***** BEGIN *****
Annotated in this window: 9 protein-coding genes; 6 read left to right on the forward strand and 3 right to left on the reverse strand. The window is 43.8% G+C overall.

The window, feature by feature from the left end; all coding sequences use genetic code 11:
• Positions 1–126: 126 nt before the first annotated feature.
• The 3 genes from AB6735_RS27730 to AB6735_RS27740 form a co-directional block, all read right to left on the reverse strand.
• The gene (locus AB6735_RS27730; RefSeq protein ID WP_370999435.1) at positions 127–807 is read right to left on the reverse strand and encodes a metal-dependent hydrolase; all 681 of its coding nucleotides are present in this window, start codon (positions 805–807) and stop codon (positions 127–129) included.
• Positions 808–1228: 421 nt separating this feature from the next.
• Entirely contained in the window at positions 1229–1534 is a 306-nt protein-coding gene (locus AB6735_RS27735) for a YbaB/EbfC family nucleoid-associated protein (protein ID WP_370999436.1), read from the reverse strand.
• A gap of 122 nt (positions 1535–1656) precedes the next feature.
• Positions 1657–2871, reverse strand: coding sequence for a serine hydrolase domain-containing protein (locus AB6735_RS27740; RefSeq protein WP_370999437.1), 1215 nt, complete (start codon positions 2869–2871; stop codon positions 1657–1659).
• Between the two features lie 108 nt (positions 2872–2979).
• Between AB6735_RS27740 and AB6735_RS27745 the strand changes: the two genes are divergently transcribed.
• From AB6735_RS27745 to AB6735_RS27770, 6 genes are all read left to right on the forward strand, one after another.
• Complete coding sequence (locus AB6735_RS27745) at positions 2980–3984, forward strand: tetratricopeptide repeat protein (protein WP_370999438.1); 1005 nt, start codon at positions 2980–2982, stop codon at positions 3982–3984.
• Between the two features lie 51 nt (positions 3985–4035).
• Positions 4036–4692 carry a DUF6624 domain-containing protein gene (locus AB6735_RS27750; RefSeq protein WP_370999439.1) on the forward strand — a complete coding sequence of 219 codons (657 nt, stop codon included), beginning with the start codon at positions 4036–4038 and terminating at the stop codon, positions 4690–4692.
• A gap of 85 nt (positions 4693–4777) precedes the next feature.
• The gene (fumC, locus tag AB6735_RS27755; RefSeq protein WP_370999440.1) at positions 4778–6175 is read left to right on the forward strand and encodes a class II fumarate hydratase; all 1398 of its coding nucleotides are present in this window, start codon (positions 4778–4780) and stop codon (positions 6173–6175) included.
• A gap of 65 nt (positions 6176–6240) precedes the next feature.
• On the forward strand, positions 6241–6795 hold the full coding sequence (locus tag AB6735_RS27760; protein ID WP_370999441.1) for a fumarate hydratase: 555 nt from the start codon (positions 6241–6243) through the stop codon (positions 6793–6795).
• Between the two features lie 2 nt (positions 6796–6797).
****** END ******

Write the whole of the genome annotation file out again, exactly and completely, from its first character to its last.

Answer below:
Annotated in this window: 9 protein-coding genes; 6 read left to right on the forward strand and 3 right to left on the reverse strand. The window is 43.8% G+C overall.

The window, feature by feature from the left end; all coding sequences use genetic code 11:
• Positions 1–126: 126 nt before the first annotated feature.
• The 3 genes from AB6735_RS27730 to AB6735_RS27740 form a co-directional block, all read right to left on the reverse strand.
• The gene (locus AB6735_RS27730; RefSeq protein ID WP_370999435.1) at positions 127–807 is read right to left on the reverse strand and encodes a metal-dependent hydrolase; all 681 of its coding nucleotides are present in this window, start codon (positions 805–807) and stop codon (positions 127–129) included.
• Positions 808–1228: 421 nt separating this feature from the next.
• Entirely contained in the window at positions 1229–1534 is a 306-nt protein-coding gene (locus AB6735_RS27735) for a YbaB/EbfC family nucleoid-associated protein (protein ID WP_370999436.1), read from the reverse strand.
• A gap of 122 nt (positions 1535–1656) precedes the next feature.
• Positions 1657–2871, reverse strand: coding sequence for a serine hydrolase domain-containing protein (locus AB6735_RS27740; RefSeq protein WP_370999437.1), 1215 nt, complete (start codon positions 2869–2871; stop codon positions 1657–1659).
• Between the two features lie 108 nt (positions 2872–2979).
• Between AB6735_RS27740 and AB6735_RS27745 the strand changes: the two genes are divergently transcribed.
• From AB6735_RS27745 to AB6735_RS27770, 6 genes are all read left to right on the forward strand, one after another.
• Complete coding sequence (locus AB6735_RS27745) at positions 2980–3984, forward strand: tetratricopeptide repeat protein (protein WP_370999438.1); 1005 nt, start codon at positions 2980–2982, stop codon at positions 3982–3984.
• Between the two features lie 51 nt (positions 3985–4035).
• Positions 4036–4692 carry a DUF6624 domain-containing protein gene (locus AB6735_RS27750; RefSeq protein WP_370999439.1) on the forward strand — a complete coding sequence of 219 codons (657 nt, stop codon included), beginning with the start codon at positions 4036–4038 and terminating at the stop codon, positions 4690–4692.
• A gap of 85 nt (positions 4693–4777) precedes the next feature.
• The gene (fumC, locus tag AB6735_RS27755; RefSeq protein WP_370999440.1) at positions 4778–6175 is read left to right on the forward strand and encodes a class II fumarate hydratase; all 1398 of its coding nucleotides are present in this window, start codon (positions 4778–4780) and stop codon (positions 6173–6175) included.
• A gap of 65 nt (positions 6176–6240) precedes the next feature.
• On the forward strand, positions 6241–6795 hold the full coding sequence (locus tag AB6735_RS27760; protein ID WP_370999441.1) for a fumarate hydratase: 555 nt from the start codon (positions 6241–6243) through the stop codon (positions 6793–6795).
• Between the two features lie 2 nt (positions 6796–6797).